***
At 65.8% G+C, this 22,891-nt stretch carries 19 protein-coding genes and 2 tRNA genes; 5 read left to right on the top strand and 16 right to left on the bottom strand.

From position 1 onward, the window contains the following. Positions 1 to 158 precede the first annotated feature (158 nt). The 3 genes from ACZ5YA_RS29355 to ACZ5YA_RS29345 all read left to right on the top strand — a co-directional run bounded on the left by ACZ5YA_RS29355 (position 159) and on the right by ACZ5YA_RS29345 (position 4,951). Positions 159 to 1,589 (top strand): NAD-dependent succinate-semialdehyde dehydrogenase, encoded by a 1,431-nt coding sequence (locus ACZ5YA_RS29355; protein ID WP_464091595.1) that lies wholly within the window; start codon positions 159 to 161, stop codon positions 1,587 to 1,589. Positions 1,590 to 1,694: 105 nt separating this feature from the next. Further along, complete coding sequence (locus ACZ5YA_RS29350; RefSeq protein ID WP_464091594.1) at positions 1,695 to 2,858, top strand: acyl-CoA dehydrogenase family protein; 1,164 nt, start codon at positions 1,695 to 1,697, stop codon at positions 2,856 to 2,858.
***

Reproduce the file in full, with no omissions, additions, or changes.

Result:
At 65.8% G+C, this 22,891-nt stretch carries 19 protein-coding genes and 2 tRNA genes; 5 read left to right on the top strand and 16 right to left on the bottom strand.

From position 1 onward, the window contains the following. Positions 1 to 158 precede the first annotated feature (158 nt). The 3 genes from ACZ5YA_RS29355 to ACZ5YA_RS29345 all read left to right on the top strand — a co-directional run bounded on the left by ACZ5YA_RS29355 (position 159) and on the right by ACZ5YA_RS29345 (position 4,951). Positions 159 to 1,589 (top strand): NAD-dependent succinate-semialdehyde dehydrogenase, encoded by a 1,431-nt coding sequence (locus ACZ5YA_RS29355; protein ID WP_464091595.1) that lies wholly within the window; start codon positions 159 to 161, stop codon positions 1,587 to 1,589. Positions 1,590 to 1,694: 105 nt separating this feature from the next. Further along, complete coding sequence (locus ACZ5YA_RS29350; RefSeq protein ID WP_464091594.1) at positions 1,695 to 2,858, top strand: acyl-CoA dehydrogenase family protein; 1,164 nt, start codon at positions 1,695 to 1,697, stop codon at positions 2,856 to 2,858.